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Pizza du jour: a double pepperoni frozen slab, with smoked anchovies, garlic powder, rosemary, and sliced zucchini (courgette). The anchovies twist and turn dangerously with the pepperoni, whilst the zucchini stands there, wagging its finger. Delicious.

Rodentine sorts might like to peek at this gallery of 14 photos of some particularly talented rat models. ^_^

Looking up information about flucloxacillin, and penicillin in general, turned up this rather fascinating footnote about its early days of mess production: "The challenge of mass-producing the drug was daunting. On March 14, 1942 the first patient was treated for streptococcal septicemia with U.S.-made penicillin produced by Merck & Co. Half of the total supply produced at the time was used on that one patient. By June 1942 there was just enough U.S. penicillin available to treat ten patients. A moldy cantaloupe in a Peoria, Illinois market in 1943 was found to contain the best and highest-quality penicillin after a worldwide search. The discovery of the cantaloupe, and the results of fermentation research on corn steep liquor at the Northern Regional Research Laboratory at Peoria, Illinois, allowed the United States to produce 2.3 million doses in time for the invasion of Normandy in the spring of 1944."

And I even managed to make it back safely last night after the GBBF. ^_^ Got there around noon, met up with an old friend shortly after, and proceeded to partake of much good beer (though I completely neglected to visit the cider alley this year - but with Middle Farm not far away, that's not such a loss), before taking a couple hours' break around 4pm. Hopped over to Exhibition Road, where we all readily agreed that a visit to the Science Museum would be fun. Food was good, as usual - amongst other things, the kudu burger was most tasty, not to mention an exemplary spicy pork pie. =:9 I did wind up bringing a few bottles back with me, too - three bottles of very pleasant mead, and (from the same company) a bottle of utterly gorgeous toffee vodka. Seemed to be selling quite healthily, too - they'd brought along enough for the show, or so they thought, when they had to restock on Friday morning. ^_^ I may post a photo or two sometime, both of the festival and museum - the latter included exhibits such as Difference Engine no.2, and J J Thompson's e/m tube.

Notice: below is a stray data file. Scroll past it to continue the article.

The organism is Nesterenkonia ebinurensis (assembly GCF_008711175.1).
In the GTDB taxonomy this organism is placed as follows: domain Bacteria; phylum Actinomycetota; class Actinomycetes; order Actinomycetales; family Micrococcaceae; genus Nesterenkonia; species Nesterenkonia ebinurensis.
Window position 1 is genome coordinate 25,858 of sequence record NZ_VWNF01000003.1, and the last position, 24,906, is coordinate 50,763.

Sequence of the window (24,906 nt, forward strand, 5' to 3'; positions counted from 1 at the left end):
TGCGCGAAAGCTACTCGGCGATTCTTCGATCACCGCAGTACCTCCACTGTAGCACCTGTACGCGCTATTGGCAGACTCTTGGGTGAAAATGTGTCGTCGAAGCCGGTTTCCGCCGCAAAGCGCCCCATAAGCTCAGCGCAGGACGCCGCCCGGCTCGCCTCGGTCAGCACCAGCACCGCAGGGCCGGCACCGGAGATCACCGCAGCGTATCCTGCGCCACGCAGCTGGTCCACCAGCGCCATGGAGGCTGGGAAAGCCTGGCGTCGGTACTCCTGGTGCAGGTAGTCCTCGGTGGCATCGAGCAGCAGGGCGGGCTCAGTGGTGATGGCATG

So, apparently, there's going to be a sixth H2G2 book: And Another Thing, courtesy of the Artemis Fowl author. Not a series I've read, though I've heard positive mutterings. Anyone know the guy's work well?
 
 
 
 
 
 
Hee! Great to hear him again. Speaking of which, what were those recent-ish radio series like - did they live up to the original?

I'd re-read the books, but like so much else, they've fallen victim of a move at some point or other. *sigh* (I won a copy of Restaurant back at school, as an English competition prize, too =:)
The ones with Stephen Fry doing the voice of the Guide? They weren't bad, actually: not (IMO) as good as the originals, but considerably better than I'd feared. One of the problems is that the later books aren't as much to my taste as the earlier ones: Life, the Universe and Everything is quite fun, but I've never liked So Long and Thanks for All the Fish. As for Mostly Harmless, it has its moments but Random irritates me.
Yes i agree. I was potty over the first two, and it sort of tailed off. Both with the books and the radio plays. And if i'm really honest the version that came out on LP and Tape "cassette" were the best. Like Red dwarf British Scifi often goes off after a few series.